"I remember saying to my sister, 'Are we going to get it? Is Mom?' " says Daisy, now 39, who lives in Springfield, Missouri.
But it wasn't until after her mother, Sonia Cardona, now 59, tested positive for one of the three genes that causes early-onset familial Alzheimer's that she found out how prevalent it really was.
In August 2013, one of her mom's sisters came from Puerto Rico to lay out their family history to Dr. Beau Ances, her mother's neurologist at the Washington University School of Medicine in St. Louis.
"I didn't know how bad it was until then – how many people in our whole family," she tells PEOPLE. "We knew it was bad in our family, but we didn't know it was that bad. It was like, 'Okay. It's the luck of the draw. Some have it, some don't.'
"But as my aunt kept talking, I'm like, 'Oh my God! Everybody's died from Alzheimer's on my mother's side,' " says Duarte who has been caring for her mother full time for nearly four years.
"I cried," she says.
She also made a gut-wrenching decision: to enroll in the Dominantly Inherited Alzheimer Network, an observational study spearheaded by the Washington University School of Medicine, and get tested to find out if she carries one of the genes herself.
"Seventy-five percent from my mom's side have it," she says. "It's been an ongoing situation for generations, and now I'm willing to get tested just because I want to know for myself."
If she tests positive, she hopes to be enrolled in the clinical trial run by the DIAN Trials Unit, which is testing two promising drugs.
An Incredible MotherIt's the intensity of Duarte's love for her mother that made the decision to get tested even harder.
"I worry about what will happen to her if I get it and she's still alive," she says.
Cardona, a teacher's aide for kindergarten through 8th graders in Chicago for 29 years, was a tough but loving mom who moved her children to the suburbs when they were young to get them away from the bad influences in their old neighborhood.
"She took two buses and two trains to go to work everyday so we could have a better life," says Duarte, the second of three children.
Though Cardona had been becoming increasingly forgetful over the years, it wasn't until she retired that the family realized how much of her decline she'd been hiding.
"She finally decided to tell me the reason she retired was because she was being forgetful," her son Juan Duarte, 38, a police officer outside Chicago, tells PEOPLE.
Concerned, he took her to a doctor.
"They had her go through a battery of tests and that was rough," he says. "They'd give her a couple of names, then have her repeat it a couple more times, and she couldn't."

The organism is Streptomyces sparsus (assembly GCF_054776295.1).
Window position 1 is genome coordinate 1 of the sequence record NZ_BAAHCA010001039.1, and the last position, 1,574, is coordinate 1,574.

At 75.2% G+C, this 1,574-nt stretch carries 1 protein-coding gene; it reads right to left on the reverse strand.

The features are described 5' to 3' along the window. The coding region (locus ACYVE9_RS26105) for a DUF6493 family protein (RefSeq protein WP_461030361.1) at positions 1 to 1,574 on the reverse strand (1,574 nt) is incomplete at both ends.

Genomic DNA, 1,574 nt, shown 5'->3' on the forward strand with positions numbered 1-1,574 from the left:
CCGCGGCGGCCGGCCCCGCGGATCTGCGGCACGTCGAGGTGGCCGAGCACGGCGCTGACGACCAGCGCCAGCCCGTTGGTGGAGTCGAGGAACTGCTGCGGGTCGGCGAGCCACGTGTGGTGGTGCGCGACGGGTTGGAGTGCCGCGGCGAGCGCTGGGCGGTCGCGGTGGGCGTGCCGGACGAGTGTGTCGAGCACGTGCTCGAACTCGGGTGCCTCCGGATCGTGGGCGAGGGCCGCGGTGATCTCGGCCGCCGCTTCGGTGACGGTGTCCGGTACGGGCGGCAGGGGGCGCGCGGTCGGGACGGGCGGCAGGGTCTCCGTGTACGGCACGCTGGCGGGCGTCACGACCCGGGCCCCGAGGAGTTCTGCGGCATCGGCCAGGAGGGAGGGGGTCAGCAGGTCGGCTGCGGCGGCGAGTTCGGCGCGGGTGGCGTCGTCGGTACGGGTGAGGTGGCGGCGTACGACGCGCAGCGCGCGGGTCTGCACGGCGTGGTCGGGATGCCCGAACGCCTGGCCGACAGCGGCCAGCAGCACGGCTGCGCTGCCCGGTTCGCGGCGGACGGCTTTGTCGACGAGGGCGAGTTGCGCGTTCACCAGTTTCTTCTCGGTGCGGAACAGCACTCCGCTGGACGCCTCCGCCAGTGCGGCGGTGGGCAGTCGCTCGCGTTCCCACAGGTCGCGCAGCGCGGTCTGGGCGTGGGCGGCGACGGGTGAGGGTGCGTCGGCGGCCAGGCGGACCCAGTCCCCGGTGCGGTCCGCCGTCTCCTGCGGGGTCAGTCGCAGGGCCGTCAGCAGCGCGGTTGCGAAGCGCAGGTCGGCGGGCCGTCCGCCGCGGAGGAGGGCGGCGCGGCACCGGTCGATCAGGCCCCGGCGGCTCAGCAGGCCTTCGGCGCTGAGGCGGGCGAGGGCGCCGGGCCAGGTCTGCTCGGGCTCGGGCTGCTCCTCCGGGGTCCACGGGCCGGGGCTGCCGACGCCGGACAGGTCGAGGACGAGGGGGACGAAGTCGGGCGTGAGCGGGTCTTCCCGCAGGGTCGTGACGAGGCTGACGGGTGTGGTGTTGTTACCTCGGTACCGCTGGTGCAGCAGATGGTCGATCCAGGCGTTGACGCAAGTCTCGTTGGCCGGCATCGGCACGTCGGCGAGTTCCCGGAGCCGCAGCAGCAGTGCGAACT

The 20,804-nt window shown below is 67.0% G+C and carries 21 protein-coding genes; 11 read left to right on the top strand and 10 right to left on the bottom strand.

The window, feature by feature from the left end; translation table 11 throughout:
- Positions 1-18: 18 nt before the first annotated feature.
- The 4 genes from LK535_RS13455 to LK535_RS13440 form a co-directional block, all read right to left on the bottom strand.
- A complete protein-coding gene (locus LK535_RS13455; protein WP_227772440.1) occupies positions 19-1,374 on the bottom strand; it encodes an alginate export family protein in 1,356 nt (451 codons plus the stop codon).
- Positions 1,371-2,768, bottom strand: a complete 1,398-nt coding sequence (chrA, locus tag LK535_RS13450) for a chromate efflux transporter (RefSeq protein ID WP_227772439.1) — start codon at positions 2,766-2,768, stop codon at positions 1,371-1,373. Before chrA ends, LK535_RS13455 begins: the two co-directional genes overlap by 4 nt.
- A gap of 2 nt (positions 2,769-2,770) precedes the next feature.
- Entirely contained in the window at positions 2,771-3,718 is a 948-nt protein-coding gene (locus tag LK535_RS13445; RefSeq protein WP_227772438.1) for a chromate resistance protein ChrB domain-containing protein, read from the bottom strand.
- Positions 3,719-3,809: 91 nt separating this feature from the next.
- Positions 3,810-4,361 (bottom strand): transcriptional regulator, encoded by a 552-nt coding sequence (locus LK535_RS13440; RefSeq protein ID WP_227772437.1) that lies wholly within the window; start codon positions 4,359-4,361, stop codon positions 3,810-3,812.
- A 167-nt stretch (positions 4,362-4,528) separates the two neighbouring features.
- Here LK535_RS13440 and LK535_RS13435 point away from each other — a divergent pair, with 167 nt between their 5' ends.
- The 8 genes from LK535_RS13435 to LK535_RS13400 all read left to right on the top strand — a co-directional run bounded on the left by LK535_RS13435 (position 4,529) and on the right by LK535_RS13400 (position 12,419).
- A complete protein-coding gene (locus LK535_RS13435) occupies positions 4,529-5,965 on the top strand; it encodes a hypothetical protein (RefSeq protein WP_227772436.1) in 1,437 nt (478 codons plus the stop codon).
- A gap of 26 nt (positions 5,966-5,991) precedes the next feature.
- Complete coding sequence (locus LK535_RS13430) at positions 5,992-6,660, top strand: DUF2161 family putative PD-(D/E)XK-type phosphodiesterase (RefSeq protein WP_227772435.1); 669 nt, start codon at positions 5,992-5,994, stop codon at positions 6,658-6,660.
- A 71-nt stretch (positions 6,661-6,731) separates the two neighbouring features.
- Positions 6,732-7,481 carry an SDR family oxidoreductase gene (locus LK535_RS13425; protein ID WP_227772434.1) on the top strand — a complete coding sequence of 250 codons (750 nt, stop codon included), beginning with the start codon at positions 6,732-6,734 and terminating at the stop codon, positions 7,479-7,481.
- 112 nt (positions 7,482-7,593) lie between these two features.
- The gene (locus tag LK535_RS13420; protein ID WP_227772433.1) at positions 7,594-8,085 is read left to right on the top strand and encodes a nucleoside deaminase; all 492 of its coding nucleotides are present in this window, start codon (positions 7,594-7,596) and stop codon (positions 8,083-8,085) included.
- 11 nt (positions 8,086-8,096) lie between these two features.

The doctors diagnosed her with dementia, he says.
After a neighbor found Cardona wandering in the snow in her nightgown with no shoes on, it was clear she could no longer live alone – which is how she eventually ended up in Duarte's care in the summer of 2011.
Though a self-described "party animal" who owned her own sports bar, she didn't hesitate to take her mother in.
"My mom has been there for me since day one," says Duarte, who is single and has no children. "Why would I turn my back on her when she needs me the most?"
Life with MomThe two women quickly became inseparable with, Duarte building her life – and her schedule – around her mother's needs.
She makes sure Cardona has plenty of fun as well – from happy hours and dinners out with her friends to shooting pool and seeing her beloved Cubs play in Chicago.
"I would love to take her to see her show live," she says.
She's also been trying to make her mother's dreams come true with the time she has left.
"There's three places my mom said she wanted to go," Duarte says. "She always said this when we were growing up – Las Vegas, Disney in Florida and Hawaii."
Courtesy Daisy Duarte
"That's too expensive," she says. "I'll never make it there."
In October 2012, Cardona took a turn for the worse – which landed her in the hospital for three weeks. Doctors told Duarte she had Creutzfeld-Jacob disease, which is similar to mad cow disease
"They told me she had six to nine months to live," she says. "I shut my bar down because I did not want to put my mother in a home."
She frantically searched the Internet for a possible treatment or cure – which led her to Dr. Ances, who finally managed to give the family the correct diagnosis.
"After our first meeting I said, 'I have good news and bad news,' " Dr. Ances tells PEOPLE. " 'The good news is it's not CJD, which is a rapidly fatal disease. The bad news is I think it's something else that is potentially not treatable, but I need to do some more tests.' "
Genetic tests confirmed Cardona had one of the three genes known to cause early-onset familial Alzheimer's – which is when Duarte decided to get tested herself.
Duarte worries about positive results not for herself, but for her mom should she have the disease and become symptomatic while her mother is still alive.
"I promised her – 'You will never go in a home,' " she says. "To me, this is what I live for. She's my world. The only time I get really emotional is to think of anything happening to my mom."
To find out the results of Daisy Duarte's genetic testing, pick up this week's PEOPLE, on newsstands Friday
Courtesy: Daisy Duarte